Posted in | Nanoelectronics | Nanoenergy

Scientists Demonstrate Efficient Performance of Germanium in Energy Efficient Transistors

Energy-efficient germanium nanowire transistor with programmable p- and n- conduction is shown. Transmission electron microscope image of cross section. CREDIT: NaMLab gGmbH

The first transistor based on germanium capable of being programmed between electron- (n) and hole- (p) conduction was demonstrated by scientists from the Nanoelectronic Materials Laboratory (NaMLab gGmbH) and the Cluster of Excellence Center for Advancing Electronics Dresden (cfaed) at the Dresden University of Technology.

It is possible to operate transistors based on germanium at reduced power consumption and low supply voltages because of the low band gap compared to silicon. Additionally, it is also possible to reconfigure the realized germanium based transistors between electron and hole conduction depending on the voltage applied to one of the gate electrodes. This allows realizing circuits with lower transistor count compared to modern CMOS technologies.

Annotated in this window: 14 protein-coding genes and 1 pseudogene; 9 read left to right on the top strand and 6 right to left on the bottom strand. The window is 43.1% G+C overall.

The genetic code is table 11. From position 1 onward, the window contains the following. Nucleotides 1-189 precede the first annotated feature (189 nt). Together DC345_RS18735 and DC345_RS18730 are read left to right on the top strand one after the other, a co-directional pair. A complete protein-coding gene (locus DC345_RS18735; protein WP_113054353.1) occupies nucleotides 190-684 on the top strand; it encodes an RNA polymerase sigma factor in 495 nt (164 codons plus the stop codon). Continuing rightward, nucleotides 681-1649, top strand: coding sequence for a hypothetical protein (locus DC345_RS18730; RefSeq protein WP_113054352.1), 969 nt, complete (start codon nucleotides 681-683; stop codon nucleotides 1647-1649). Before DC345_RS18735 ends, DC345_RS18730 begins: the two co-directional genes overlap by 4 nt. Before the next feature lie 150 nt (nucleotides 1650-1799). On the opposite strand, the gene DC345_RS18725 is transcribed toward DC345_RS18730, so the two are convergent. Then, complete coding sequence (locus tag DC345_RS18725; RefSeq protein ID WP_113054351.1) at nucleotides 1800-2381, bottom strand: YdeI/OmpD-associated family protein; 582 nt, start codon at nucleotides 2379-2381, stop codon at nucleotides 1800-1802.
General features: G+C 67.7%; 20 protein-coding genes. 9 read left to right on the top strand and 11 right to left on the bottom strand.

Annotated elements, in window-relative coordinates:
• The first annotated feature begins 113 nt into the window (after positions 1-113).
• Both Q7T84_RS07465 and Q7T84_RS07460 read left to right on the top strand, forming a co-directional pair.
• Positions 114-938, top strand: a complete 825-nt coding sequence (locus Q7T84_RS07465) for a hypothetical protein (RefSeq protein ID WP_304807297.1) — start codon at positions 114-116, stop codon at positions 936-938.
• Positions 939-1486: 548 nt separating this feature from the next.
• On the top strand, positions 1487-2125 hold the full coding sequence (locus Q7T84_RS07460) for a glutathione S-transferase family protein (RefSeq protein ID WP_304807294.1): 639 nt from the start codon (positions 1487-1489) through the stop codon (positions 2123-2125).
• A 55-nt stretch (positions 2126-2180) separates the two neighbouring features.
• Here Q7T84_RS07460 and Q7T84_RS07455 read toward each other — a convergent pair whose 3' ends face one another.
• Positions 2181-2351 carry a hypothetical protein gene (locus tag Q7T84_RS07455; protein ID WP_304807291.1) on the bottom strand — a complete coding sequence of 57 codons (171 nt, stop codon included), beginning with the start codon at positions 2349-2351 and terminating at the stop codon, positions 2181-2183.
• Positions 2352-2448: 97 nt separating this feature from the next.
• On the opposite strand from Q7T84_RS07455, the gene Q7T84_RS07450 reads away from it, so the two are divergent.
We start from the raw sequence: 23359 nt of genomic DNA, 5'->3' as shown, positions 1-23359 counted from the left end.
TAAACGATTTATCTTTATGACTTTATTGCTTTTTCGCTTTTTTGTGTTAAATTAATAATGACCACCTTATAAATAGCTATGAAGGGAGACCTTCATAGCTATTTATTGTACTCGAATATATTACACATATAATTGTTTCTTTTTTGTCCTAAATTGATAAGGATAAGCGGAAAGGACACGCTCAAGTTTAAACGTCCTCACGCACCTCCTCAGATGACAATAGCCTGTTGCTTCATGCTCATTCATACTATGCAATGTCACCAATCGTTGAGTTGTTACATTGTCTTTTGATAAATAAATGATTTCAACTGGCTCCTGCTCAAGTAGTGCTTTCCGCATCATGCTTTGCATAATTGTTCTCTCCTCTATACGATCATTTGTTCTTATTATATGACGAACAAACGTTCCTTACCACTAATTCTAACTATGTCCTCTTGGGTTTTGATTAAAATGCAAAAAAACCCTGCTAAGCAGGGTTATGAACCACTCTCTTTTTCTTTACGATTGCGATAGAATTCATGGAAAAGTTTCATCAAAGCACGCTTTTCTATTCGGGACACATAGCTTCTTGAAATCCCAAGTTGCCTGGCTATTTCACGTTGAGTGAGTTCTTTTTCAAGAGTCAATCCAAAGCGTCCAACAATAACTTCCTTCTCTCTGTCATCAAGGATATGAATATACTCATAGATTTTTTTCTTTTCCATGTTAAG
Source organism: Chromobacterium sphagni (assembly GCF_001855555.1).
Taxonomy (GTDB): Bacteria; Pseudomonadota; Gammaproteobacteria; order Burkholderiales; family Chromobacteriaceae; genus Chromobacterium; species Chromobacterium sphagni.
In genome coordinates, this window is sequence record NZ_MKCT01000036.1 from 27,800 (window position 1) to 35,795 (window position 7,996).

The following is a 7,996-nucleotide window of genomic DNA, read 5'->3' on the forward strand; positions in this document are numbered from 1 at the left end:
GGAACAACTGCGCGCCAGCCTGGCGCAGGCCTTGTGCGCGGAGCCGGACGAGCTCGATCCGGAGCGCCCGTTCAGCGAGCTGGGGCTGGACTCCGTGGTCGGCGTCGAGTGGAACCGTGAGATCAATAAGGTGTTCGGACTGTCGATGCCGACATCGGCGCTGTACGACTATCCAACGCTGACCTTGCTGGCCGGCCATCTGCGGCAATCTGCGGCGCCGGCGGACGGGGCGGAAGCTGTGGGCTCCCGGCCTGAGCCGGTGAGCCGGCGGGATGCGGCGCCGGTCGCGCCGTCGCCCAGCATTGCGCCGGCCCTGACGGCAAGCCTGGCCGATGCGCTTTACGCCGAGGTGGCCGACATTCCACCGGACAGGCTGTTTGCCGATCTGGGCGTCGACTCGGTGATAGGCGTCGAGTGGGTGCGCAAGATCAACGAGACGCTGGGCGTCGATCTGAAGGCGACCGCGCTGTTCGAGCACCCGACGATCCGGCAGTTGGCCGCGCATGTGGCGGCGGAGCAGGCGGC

The currently existing digital electronics are dominated by integrated circuits constructed by transistors. For over four decades, transistors have been miniaturized to improve computational power and speed. The latest developments focus on maintaining this trend using materials with higher mobility than silicon in the transistor channel, like indium-arsenide and germanium.

One limitation in using those materials refers to the higher static power loss in the transistor’s off-state, also originating from their tiny band gaps. This issue was successfully solved by the scientist team around Jens Trommer and Dr. Walter Weber from NaMLab in collaboration with cfaed. This team conceived the germanium-nanowire transistor with separate gating regions.

For the first time the results demonstrate the combination of low operation voltages with reduced off-state leakage. The results are a key enabler for novel energy efficient circuits.

Dr. Walter Weber, Head of cfaed's Nanowire Research Group

This work has been featured in the journal ACS Nano.

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